The 2022 Annual General Meeting of members of Santos Limited was held on Tuesday, 3 May 2022 at 10:00am (Adelaide time).
2022 Santos Annual General Meeting update
Following the Santos AGM on Tuesday 3 May 2022, Santos offers the following clarifications:
Barossa Gas Project
In response to a question about the Barossa Gas Project, Santos Chief Executive Officer and Managing Director Kevin Gallagher said the project had all of its approvals in place. Santos clarifies the project has all the approvals in place for construction phase of the project.
Government funding in the Northern Territory
In response to a question asking if Santos had applied for funding to frack in the Beetaloo Basin, Chairman Keith Spence responded “No we haven’t”.
Santos clarifies that the company did apply for funding, however, elected to proceed to drill the well without funding and therefore became ineligible to receive funding.
Narrabri Gas for the domestic market
In response to a question about what would happen to Narrabri gas if the Perdaman fertiliser project didn’t go ahead, Chairman Keith Spence said, “we have options including exporting the gas”.
Santos clarifies that the Chairman was referring to the “export” of gas via pipeline to east coast gas markets, not overseas.
Santos has committed 100 per cent of the gas from the Narrabri Gas Project to the domestic market.
In response to a question about how Santos’ investment in new oil and gas projects is consistent with the NZE scenario, Chairman Keith Spence and CEO Kevin Gallagher referred to the IEA’s statements being qualified by the need to invest to offset declines in existing fields and to invest around existing hubs and infrastructure.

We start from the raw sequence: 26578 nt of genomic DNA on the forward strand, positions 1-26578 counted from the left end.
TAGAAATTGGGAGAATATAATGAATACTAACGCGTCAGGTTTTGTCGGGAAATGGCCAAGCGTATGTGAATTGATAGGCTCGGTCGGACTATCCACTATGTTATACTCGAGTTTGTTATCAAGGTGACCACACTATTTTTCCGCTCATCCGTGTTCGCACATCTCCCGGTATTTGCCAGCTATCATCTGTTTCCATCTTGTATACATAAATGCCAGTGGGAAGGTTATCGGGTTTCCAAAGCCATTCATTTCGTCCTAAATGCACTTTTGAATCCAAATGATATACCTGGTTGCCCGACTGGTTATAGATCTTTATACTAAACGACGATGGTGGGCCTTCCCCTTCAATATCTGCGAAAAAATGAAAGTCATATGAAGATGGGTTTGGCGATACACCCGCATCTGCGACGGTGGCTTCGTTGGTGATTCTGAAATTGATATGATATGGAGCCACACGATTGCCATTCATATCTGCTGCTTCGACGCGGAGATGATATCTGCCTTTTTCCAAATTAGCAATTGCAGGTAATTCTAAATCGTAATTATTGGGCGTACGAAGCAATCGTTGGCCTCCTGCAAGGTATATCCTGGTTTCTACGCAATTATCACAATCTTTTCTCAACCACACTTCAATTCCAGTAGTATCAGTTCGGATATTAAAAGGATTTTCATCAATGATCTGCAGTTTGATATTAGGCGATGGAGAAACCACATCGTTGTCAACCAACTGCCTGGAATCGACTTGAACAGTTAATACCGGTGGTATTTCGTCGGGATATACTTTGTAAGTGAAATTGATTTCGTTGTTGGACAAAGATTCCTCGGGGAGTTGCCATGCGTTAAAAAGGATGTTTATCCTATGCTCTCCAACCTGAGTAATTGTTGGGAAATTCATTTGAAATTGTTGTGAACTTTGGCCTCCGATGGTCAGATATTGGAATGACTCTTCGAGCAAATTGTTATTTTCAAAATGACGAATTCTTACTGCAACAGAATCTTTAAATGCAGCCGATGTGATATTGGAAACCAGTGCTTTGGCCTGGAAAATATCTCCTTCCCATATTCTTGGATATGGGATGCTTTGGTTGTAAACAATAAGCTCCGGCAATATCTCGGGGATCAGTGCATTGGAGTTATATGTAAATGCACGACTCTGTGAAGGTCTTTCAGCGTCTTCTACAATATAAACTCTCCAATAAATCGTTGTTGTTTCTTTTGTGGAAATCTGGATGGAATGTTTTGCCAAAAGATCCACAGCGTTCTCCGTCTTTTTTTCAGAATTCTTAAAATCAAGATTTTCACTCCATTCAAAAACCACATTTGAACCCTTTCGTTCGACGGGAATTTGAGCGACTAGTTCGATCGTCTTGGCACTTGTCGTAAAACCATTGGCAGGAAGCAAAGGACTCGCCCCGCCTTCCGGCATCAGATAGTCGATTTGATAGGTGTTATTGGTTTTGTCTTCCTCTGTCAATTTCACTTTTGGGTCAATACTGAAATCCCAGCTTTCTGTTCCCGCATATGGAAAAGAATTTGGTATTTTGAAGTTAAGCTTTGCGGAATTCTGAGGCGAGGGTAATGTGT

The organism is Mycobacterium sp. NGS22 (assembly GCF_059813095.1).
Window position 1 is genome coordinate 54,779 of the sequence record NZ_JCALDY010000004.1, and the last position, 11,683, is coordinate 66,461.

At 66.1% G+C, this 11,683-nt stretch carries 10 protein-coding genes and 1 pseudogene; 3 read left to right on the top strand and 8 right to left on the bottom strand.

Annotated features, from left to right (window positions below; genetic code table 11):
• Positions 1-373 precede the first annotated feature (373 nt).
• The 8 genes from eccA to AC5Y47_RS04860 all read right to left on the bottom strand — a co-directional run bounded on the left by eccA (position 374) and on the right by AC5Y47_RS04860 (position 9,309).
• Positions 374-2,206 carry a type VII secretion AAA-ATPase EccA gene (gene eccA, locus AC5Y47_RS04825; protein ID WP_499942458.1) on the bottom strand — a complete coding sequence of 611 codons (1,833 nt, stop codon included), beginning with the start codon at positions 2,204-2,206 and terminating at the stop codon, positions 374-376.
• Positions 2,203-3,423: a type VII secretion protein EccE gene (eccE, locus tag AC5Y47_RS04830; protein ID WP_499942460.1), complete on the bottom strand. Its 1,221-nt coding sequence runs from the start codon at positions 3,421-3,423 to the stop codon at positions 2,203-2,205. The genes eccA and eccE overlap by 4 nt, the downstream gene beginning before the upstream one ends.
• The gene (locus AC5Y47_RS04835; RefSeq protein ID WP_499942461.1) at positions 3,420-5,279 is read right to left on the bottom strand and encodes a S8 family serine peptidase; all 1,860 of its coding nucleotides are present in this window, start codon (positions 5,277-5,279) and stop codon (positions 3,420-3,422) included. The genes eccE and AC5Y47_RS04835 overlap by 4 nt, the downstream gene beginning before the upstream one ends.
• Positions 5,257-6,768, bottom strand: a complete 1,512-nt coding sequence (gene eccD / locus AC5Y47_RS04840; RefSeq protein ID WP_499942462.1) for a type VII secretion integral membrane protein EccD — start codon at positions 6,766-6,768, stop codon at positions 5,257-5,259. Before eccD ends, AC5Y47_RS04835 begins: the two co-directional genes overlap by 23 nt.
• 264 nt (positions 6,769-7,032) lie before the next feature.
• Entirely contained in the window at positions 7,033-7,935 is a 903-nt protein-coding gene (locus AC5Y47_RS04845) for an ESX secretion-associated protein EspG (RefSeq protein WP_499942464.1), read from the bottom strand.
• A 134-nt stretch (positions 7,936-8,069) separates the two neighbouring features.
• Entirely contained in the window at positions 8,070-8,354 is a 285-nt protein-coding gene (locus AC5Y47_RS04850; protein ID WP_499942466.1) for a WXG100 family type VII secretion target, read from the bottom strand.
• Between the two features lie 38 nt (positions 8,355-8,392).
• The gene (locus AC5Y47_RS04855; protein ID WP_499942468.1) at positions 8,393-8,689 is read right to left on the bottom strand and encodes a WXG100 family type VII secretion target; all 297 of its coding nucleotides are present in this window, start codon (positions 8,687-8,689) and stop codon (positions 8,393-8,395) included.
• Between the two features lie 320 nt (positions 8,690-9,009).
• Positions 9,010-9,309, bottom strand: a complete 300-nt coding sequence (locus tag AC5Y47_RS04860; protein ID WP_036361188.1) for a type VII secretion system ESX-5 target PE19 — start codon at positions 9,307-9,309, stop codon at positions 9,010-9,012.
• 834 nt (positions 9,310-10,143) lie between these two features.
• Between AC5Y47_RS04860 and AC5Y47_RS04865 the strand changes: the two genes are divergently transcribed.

Santos clarifies further how investment in new oil and gas fields is compatible with the NZE scenario.
In the NZE, an assumed rapid rise in low emissions fuels is one of the key reasons – along with greater efficiency and electrification – why the IEA said no new oil and gas fields would be required beyond those already approved for development. However, the IEA also noted that actual deployment of low emissions fuels is well off track. For example, despite increasing interest in low-carbon hydrogen, the pipeline of planned hydrogen projects falls short of the levels of use in 2030 implied by announced pledges, and even further short of the amounts required in the NZE (which are nine times higher than in the announced pledges scenario). The World Energy Outlook also states that “Oil and gas spending today is one of the very few areas that is reasonably well aligned with the levels seen in the NZE to 2030” and warns that the world is not investing enough to meet its future energy needs, and that uncertainties over policies and demand trajectories create a strong risk of a volatile period ahead for energy markets. Source: World Energy Outlook 2021.